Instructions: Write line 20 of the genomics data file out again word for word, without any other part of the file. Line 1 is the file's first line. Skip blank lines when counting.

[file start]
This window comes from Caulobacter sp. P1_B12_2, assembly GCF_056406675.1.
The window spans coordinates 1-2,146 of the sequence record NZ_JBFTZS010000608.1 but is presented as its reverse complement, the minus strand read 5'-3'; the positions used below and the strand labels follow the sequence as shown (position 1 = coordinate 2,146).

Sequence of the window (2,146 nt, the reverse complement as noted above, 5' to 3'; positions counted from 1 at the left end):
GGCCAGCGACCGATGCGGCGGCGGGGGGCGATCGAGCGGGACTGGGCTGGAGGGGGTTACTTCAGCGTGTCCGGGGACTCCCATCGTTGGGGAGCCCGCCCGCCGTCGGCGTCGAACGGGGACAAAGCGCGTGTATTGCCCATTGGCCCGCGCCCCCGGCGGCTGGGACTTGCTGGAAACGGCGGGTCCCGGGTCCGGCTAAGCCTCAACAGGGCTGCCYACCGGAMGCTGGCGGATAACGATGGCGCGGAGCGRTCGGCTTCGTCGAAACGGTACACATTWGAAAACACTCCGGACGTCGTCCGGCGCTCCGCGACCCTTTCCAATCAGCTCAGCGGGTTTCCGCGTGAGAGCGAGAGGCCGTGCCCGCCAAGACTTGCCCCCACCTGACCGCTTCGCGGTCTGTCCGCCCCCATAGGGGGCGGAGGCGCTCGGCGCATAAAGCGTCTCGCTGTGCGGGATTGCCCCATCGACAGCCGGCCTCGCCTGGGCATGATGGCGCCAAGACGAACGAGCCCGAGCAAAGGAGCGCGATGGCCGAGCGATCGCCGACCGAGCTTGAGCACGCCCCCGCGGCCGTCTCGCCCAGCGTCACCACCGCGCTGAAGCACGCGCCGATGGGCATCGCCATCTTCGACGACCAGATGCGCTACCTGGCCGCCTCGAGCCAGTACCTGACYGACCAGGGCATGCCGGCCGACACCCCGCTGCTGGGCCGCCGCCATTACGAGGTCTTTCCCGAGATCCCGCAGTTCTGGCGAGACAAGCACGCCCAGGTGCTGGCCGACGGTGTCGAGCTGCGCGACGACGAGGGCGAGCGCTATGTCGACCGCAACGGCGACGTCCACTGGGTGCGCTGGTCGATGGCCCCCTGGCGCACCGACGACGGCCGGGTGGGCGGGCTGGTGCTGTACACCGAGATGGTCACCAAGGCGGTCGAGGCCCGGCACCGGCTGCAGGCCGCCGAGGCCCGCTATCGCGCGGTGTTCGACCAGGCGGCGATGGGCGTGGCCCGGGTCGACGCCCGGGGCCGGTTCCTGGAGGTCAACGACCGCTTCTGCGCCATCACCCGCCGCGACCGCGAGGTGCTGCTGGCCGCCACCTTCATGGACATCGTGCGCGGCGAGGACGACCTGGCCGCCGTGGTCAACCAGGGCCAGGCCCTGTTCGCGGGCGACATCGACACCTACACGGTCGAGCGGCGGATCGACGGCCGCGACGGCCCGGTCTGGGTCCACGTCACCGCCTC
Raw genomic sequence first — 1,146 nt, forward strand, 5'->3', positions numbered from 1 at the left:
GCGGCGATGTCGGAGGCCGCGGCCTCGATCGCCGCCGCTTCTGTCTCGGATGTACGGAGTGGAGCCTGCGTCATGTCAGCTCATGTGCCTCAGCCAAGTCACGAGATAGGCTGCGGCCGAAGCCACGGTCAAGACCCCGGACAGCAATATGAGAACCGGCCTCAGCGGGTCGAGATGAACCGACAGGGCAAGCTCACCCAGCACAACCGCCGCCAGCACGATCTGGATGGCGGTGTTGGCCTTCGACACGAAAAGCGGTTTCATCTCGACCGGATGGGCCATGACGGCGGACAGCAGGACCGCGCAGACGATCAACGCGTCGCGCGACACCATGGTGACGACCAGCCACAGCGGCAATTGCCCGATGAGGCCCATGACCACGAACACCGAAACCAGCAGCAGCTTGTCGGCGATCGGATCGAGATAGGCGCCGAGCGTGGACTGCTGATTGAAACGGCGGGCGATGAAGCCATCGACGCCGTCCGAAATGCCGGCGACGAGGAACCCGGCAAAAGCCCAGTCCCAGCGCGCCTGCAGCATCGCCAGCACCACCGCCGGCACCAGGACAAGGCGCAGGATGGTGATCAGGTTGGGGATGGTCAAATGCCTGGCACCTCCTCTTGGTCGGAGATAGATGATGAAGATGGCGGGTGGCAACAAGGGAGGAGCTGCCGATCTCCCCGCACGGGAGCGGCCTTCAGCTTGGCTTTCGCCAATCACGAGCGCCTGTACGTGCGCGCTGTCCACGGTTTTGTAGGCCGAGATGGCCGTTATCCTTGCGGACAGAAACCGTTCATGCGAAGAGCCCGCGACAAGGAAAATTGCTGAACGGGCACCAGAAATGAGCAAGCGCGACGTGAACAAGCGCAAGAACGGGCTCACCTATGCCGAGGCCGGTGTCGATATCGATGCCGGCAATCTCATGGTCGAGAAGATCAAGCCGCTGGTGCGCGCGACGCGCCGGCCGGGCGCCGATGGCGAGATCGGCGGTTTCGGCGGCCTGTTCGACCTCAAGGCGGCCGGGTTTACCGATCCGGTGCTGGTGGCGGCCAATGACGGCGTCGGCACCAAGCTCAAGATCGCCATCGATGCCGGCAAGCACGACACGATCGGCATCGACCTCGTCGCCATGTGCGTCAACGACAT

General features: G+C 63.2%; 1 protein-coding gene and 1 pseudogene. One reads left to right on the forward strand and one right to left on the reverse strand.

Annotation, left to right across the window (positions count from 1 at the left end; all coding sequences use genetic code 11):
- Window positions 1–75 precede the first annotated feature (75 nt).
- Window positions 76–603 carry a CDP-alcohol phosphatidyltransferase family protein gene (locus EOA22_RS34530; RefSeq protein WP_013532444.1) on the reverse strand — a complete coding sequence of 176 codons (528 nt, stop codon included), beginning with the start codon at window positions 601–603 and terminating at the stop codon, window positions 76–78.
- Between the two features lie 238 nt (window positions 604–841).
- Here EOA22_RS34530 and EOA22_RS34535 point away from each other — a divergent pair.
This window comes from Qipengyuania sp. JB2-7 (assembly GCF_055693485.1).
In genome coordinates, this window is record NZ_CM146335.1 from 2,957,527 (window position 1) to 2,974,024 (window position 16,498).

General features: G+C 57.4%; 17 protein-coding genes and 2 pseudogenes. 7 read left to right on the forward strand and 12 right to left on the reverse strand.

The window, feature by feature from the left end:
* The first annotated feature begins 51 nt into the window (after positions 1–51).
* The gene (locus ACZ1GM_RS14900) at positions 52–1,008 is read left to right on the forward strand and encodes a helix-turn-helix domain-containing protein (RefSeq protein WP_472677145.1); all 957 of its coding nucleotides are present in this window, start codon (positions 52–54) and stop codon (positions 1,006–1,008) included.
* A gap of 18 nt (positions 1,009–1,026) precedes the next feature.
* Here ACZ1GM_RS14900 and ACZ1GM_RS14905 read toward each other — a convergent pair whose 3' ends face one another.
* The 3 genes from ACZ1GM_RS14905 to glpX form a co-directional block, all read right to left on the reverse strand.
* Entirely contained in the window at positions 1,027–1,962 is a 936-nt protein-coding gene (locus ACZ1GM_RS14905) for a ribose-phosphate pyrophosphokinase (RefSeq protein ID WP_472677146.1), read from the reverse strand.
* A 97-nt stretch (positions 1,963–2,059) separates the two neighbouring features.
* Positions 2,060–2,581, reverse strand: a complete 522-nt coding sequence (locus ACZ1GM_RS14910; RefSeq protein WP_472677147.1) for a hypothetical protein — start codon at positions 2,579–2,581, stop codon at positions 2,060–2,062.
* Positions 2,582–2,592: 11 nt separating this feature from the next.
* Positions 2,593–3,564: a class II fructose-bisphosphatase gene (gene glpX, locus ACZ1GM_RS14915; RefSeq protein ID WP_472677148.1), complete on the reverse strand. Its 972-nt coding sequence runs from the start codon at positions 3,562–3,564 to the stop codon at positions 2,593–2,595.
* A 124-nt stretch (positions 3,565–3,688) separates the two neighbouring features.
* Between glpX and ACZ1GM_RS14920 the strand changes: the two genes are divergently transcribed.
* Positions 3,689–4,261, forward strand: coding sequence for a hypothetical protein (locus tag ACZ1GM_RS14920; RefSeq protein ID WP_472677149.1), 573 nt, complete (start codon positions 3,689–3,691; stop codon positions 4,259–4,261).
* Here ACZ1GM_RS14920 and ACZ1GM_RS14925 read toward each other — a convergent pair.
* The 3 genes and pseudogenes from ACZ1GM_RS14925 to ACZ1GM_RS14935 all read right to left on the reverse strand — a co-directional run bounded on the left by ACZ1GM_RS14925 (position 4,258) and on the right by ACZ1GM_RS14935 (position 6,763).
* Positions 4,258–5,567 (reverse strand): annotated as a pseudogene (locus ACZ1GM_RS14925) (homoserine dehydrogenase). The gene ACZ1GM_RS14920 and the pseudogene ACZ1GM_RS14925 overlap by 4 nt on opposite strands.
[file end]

* Here ACZ1GM_RS14900 and ACZ1GM_RS14905 read toward each other — a convergent pair whose 3' ends face one another.